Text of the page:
BUITRAGOSo then we took it into our hands to buy a carpet cleaner. And then my kid started developing allergy related symptoms so we got an air purifier and so on and so on. We started putting things in our credit card, pretty much everything on our credit card, and we just started being really financially strained. My husband had to get a part time job after work. After, you know, he did his hours in the military he would get off of work and go straight to another job in the evenings.
NNAMDIAnd then he did -- he went a step beyond that it's my understanding that he went to the plasma center.
BUITRAGOOh, yes. That too. And I would go to weekly food pantries just to do what I could on my part.
NNAMDIAnd your husband was trying to get some extra income by donating plasma to the plasma center. If you can tell us, Sandy Buitrago, a little more about the health problems your family faced, because of the mold?
BUITRAGOWe initially thought it was a change in, you know, area. We came from California so we thought there was just a lot of allergens in the air. So we went to get checked for that. And my son, my oldest son, he was the one that was suffering the most with those allergy related symptoms. He'd have flare-ups and his eyes would be bloodshot red every single morning. And they prescribed him eye drops. It didn't help, because during the day we -- it got to the point where we had to send those eye drops in to the school nurse. And I'm not for certain -- I know I have it written down somewhere. But I have I think in a school year he did about 30 days where he was going into the nurse to get the eye drops put in on top of what I had already done every morning.
BUITRAGOSo it was that. My husband and I had a lot of trouble breathing just in the home, very fatigued. And after having an allergy test I ended up coming back with a mold sensitivity. So we were all kind of, you know, little things here and there that we didn't think was related to the home at all until after we got our mold results and everything just kind of made sense to why we had always been feeling so sick in the home.
NNAMDIBecause you'd been going to health practitioners and getting -- medical practitioners and getting treatment for a variety of ailments. But let's fast forward to the present now that you're no longer live in that housing. What happened to the health problems?
BUITRAGOThey've all gone away. My son has not used eye drops for -- I can't even remember. It's been a while ever since we moved here. And even when we were still in Fort Meade and Corvias did move us to another home in Fort Meade we saw the changes right away. In that last month that we were there we completely saw changes. My son's eyes cleared up. My husband started feeling more energetic, better. So I think it was just a matter of getting out of that home.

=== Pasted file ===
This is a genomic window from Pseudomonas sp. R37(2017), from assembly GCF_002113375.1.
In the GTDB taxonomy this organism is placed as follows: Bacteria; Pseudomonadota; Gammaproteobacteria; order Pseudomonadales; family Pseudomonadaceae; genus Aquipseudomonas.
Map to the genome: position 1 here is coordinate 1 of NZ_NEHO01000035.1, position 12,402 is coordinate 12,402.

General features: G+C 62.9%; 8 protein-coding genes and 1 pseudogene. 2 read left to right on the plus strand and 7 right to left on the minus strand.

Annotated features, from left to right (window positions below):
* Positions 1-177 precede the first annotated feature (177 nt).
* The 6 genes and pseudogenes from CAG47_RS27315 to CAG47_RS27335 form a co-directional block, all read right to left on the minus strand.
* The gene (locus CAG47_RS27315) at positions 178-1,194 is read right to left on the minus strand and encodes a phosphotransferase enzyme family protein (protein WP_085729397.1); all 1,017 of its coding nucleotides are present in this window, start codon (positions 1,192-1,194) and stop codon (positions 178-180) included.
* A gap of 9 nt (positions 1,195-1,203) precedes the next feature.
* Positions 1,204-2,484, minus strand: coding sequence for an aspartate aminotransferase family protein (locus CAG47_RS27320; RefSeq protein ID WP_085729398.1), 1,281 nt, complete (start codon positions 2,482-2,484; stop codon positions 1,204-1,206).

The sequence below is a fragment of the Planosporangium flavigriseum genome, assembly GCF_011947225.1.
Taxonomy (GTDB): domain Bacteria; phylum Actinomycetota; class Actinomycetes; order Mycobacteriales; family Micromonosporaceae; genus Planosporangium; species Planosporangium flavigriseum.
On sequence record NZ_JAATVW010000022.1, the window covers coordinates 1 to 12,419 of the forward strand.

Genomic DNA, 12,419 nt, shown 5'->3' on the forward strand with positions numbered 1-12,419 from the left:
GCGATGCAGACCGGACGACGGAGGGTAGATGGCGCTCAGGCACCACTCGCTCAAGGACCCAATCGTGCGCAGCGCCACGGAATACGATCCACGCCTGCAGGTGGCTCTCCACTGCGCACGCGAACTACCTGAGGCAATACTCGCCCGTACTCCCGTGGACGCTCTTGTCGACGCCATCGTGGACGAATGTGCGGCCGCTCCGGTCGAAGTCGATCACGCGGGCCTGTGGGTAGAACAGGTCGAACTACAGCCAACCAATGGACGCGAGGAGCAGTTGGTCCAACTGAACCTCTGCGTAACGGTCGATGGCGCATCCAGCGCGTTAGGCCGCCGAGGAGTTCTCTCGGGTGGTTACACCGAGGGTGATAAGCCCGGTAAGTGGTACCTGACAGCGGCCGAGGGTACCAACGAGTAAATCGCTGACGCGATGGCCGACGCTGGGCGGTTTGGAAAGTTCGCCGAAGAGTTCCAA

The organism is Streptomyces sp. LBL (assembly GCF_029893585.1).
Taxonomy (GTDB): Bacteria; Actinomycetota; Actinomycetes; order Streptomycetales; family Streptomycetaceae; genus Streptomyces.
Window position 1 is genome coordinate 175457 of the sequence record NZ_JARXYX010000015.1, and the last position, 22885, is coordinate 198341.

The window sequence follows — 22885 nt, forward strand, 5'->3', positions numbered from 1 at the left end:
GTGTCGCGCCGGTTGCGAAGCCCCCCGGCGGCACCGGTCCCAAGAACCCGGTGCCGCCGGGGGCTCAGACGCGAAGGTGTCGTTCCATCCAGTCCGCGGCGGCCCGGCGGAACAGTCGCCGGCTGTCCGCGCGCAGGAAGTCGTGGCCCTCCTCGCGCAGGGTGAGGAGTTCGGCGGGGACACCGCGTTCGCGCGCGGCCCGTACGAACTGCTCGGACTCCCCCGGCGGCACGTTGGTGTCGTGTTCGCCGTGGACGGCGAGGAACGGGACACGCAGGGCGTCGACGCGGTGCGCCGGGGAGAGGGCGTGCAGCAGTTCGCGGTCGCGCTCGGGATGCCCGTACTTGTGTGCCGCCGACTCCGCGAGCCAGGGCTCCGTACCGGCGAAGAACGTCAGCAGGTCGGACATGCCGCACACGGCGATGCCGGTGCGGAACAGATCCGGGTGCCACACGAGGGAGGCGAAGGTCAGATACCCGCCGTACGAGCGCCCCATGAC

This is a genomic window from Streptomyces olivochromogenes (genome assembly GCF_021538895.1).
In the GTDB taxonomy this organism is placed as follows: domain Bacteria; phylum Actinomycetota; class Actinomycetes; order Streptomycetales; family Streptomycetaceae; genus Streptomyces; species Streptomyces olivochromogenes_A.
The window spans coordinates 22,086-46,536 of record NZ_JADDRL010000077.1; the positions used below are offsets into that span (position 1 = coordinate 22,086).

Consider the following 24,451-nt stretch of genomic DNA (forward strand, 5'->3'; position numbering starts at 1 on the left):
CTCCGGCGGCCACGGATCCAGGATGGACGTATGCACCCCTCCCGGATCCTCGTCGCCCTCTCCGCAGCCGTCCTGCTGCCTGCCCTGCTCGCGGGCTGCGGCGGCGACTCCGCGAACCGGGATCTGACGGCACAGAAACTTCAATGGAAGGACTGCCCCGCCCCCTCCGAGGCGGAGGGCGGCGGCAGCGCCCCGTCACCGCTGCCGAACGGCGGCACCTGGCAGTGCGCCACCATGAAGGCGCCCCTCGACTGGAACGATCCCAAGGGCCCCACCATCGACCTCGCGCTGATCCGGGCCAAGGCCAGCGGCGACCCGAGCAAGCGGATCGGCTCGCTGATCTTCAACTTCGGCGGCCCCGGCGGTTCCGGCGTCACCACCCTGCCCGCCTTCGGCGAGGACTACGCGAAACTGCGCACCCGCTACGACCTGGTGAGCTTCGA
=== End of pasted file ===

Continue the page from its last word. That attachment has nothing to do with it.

NNAMDIAnd that mold. We're going to take a short break. When we come back we'll talk with Maryland Democratic Congressman Anthony Brown, because Fort Meade is in his district. I'm Kojo Nnamdi.
NNAMDIWelcome back. We're talking about military families at Fort Meade taking their landlord to federal court. We're talking with Benjamin Block and Samantha Clark. They are both attorneys at Covington and Burling LLP. Sandy Buitrago is a Navy Spouse and a Former Fort Meade Resident. And joining us now is the democratic congressman representing Maryland's 4th district, Congressman Anthony Brown. Congressman Brown, thank you so much for joining us.
NNAMDIPart of your district -- and you've heard from constituents about poor housing conditions there. You recently sent a letter to the Garrison Commander at Fort Meade criticizing Corvias Management for preceding over dilapidated housing. Have you had a response?
CONGRESSMAN ANTHONY BROWNYeah. So let me start by thanking Sandy and all the military spouses for their service and sacrifice. And that sacrifice shouldn't include having to live in dilapidated privatized military housing. So that's a real shortcoming on the part of the Department of Defense and installations around the country. Fort Meade is one of them. It's not in my district, but I take ownership of that as does Dutch Ruppersberger, Congressman Ruppersberger who represents Fort Meade. I've got Joint Base Andrews that also has privatized housing. I don't think you can find a military installation that does not have privatized housing.
CONGRESSMAN ANTHONY BROWNSo what I have said in hearings on privatized military housing is that installation commanders sort of dropped the ball, right, because you've got these private military housing contractors, who entered into agreements with the department, you know, in many cases several decades ago. They made assumptions about -- and you've talked about on the show the BAH, the housing allowance. They made assumptions that it would increase over the years. And it hasn't at the rate that was expected. And as a result the contractors have not invested in the properties to maintain them like any homeowner would do.